Statistical analysis: Collected data were analyzed using SPSS software version 20.0 (IBM Corp, New York). For demographic characteristics, ANOVA and Chi-square tests were used to assess differences in continuous and categorical variables, respectively. ANOVA and ANCOVA analyses were used to determine the association between tertiles of different types of FA intakes and fertility markers including the average number of total oocytes, the average number of MII oocytes and the ratio of good and poor quality embryo. The model was adjusted for age, marriage age, BMI, waist circumference, supplement consumption, Metformin consumption, and physical activity. Logistic regression analysis was used (With covariates referred above) to calculate adjusted odds ratios (AOR) and 95% CI for assessing the association between different types of FA intakes and biochemical and clinical pregnancy. A p-value of less than 0.05 was considered statistically significant.
This study was conducted according to the guidelines laid down in the Declaration of Helsinki and all procedures involving research study participants were approved by the Ethics Committee of Isfahan University of Medical Sciences (Ethical code: IR.MUI.Rec.1394.3.475). Written informed consent was obtained from all subjects.
Of the 217 infertile women participated in this study, 77 cases were excluded (Owning to spontaneous pregnancy, cancellation of treatment cycle due to poor or excessive response to stimulation, ovulation before oocyte retrieval, diagnosis of male factor infertility at later stages, refusal to cooperate during the study period and not completing the follow-up). Figure 1 and table 1 show the details of sample recruitment and baseline characteristics, respectively. A total of 140 women were finally included in the final analysis. The majority of women with lower SFA intake who were categorized into the first and third tertiles of linoleic acid intake were housewives (p=0.005, p=0.032, respectively). Moreover, women who had higher education were more likely to have a diet rich in linolenic acid (p=0.043).
In table 2, the results showed there was a significant increase in the average number of total and MII oocytes in the higher tertile of TFA, SFA, MUFA, PUFA, linoleic acid, and linolenic acid intakes after adjusting for confounders. The amount of oleic acid intake had a direct relationship with the average number of total and MII oocytes before (p=0.006, p=0.000, respectively) and after (p=0.007, p=0.000, respectively) adjusting for confounders. It was shown that women in the higher tertile of EPA and DHA had lower number of total and MII oocytes after controlling for confounding variables (p=0.001, p=0.001, respectively).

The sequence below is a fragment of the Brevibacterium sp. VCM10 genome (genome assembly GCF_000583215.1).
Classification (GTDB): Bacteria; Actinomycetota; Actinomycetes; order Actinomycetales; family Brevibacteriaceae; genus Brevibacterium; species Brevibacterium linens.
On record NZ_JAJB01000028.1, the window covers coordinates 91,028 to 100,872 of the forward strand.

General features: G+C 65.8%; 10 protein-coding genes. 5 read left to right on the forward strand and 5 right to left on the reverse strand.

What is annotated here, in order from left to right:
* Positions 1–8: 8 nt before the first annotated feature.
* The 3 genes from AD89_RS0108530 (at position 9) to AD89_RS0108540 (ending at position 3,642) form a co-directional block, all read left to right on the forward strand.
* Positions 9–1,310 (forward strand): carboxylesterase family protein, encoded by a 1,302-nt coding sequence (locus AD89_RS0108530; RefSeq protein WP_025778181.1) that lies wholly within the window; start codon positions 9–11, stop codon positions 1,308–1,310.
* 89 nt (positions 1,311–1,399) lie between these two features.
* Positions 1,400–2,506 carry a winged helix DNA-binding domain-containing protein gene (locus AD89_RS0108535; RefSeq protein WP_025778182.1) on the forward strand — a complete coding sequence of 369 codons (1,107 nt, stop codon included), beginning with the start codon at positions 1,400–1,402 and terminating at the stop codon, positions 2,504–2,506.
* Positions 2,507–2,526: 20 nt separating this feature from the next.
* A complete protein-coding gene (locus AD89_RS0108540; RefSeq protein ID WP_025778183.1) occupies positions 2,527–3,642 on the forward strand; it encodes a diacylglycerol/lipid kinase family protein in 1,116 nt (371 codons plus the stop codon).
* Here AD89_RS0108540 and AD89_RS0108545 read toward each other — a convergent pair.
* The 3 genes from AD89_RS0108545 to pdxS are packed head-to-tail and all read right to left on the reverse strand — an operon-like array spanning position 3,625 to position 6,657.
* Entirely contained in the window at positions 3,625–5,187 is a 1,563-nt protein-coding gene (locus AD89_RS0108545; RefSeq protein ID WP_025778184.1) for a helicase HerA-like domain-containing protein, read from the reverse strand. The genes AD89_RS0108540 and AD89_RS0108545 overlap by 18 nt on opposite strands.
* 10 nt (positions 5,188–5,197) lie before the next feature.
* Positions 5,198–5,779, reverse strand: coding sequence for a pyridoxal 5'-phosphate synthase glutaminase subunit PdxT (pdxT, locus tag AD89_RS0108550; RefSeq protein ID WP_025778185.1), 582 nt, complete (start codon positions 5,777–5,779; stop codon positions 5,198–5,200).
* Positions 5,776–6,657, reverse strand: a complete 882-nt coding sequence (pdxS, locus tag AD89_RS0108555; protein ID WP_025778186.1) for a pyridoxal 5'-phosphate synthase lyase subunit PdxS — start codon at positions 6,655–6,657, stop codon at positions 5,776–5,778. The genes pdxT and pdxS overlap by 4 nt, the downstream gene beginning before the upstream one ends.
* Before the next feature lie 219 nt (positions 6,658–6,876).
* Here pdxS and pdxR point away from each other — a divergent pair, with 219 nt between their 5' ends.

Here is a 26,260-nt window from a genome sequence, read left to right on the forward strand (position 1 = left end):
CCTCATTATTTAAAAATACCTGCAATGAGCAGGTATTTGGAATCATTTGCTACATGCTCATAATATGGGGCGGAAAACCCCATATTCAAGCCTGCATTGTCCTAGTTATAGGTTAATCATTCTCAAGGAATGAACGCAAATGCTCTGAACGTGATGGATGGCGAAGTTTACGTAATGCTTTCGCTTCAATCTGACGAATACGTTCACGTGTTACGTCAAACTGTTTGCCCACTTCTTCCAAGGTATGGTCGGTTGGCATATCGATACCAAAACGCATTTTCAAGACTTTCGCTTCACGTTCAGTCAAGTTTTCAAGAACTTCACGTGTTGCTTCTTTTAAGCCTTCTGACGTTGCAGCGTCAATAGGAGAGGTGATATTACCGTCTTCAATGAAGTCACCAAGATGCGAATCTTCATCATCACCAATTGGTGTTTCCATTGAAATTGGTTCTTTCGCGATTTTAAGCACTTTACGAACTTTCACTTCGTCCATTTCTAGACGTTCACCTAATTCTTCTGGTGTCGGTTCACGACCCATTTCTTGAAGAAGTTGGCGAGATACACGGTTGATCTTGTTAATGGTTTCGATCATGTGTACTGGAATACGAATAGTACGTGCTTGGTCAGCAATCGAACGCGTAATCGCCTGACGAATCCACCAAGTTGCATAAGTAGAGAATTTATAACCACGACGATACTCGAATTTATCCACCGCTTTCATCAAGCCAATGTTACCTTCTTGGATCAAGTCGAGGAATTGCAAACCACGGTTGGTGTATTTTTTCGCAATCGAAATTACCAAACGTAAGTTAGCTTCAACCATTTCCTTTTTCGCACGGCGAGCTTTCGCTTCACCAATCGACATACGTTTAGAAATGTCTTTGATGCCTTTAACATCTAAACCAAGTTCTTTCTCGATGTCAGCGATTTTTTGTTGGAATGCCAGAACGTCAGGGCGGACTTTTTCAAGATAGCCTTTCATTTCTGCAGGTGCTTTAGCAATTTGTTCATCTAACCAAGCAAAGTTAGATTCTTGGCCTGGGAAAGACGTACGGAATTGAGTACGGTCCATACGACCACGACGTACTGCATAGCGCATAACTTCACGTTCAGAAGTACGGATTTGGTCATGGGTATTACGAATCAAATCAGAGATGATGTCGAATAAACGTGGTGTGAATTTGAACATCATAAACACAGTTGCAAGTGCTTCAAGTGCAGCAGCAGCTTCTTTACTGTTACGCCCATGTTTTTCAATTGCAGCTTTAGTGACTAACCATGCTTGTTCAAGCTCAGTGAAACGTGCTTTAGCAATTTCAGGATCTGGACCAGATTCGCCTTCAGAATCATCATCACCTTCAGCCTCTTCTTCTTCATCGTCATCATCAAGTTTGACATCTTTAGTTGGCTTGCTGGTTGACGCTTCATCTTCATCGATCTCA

Furthermore, our data showed (After adjusting for confounders) consuming more amounts of die-tary TFA, SFA, PUFA, MUFA, linoleic acid, andoleic acid was associated with the lower fertilization rate, whereas there was a positive association between the consumption of linolenic acid and EPA and the fertilization rate (p=0.007, p=0.003). The ratio of good quality embryo was directly associated by the amount of dietary PUFA, which was not statically significant after adjusting for the confounders. Additionally, there was a negative correlation between the amount of SFA intake and the number of pregnant women (Biochemical and clinical pregnancy, OR=0.06, CI=0.007-0.572, p=0.001) which remained significant after considering confounders (OR=0.008, CI=0.00-1.49, p=0.002).
The ORs and CIs for the biochemical and clinical pregnancy in the third tertile of EPA and DHA were not reportable and so deliberately omitted from table 2.
The aim of the present study was to evaluate the relationship between dietary fatty acid intakes and the outcome of ART in infertile women. The results showed that consumption of different types of FAs could be related with ART outcomes in different ways.
Leroy et al. were one of the first who conducted a study with the aim of examining the effect of metabolic changes on the follicular microenvironment and potential consequences for oocyte and embryo quality. They carried out a study on high-producing dairy cows in negative energy balance in early post-partum and it was shown that the metabolic changes could be reflected in the follicular fluid of the dominant follicles (7). Since there is much similarity between bovine and human reproductive physiology (26), it could be concluded that dietary FA intakes in humans could be associated with reproductive function by changing ovarian activity, follicular growth, corpus luteum function, and the uterine environment (27).
It was revealed that dietary oleic acids could have a favorable impact on the number of retrieved oocytes. In the previous study by Salehi et al., it was shown that oleic acids through reducing the release of gonadotropin releasing hormone induced luteinizing hormone in dairy cows (Not affecting basal LH) could directly modulate gonadotropin release from the pituitary and affect ovulation (28). In another study with the purpose of determining the effect of FAs in serum and follicular fluid on ICSI outcomes, it was shown that the mean number of retrieved oocytes was positively associated with serum levels of oleic acid. Similarly, Bilby et al. demonstrated that there were more collected oocytes from dairy cows fed oleic acid in comparison with cows fed trans oleic acids, linoleic acid, or linolenic acid (29). In spite of its beneficial effect, it was found that more consumption of oleic acid causes the reduction in fertilization rate. Consistent with our results, Jorritsma et al. have demonstrated that the exposure of oocyte to high concentration of oleic acid delayed the progression of meiosis and reduced successive fertilization, cleavage, and blastocyst development rates (17). Nevertheless, there are some data in support of positive effects of oleic acid on fertilization (15) which requires more future studies.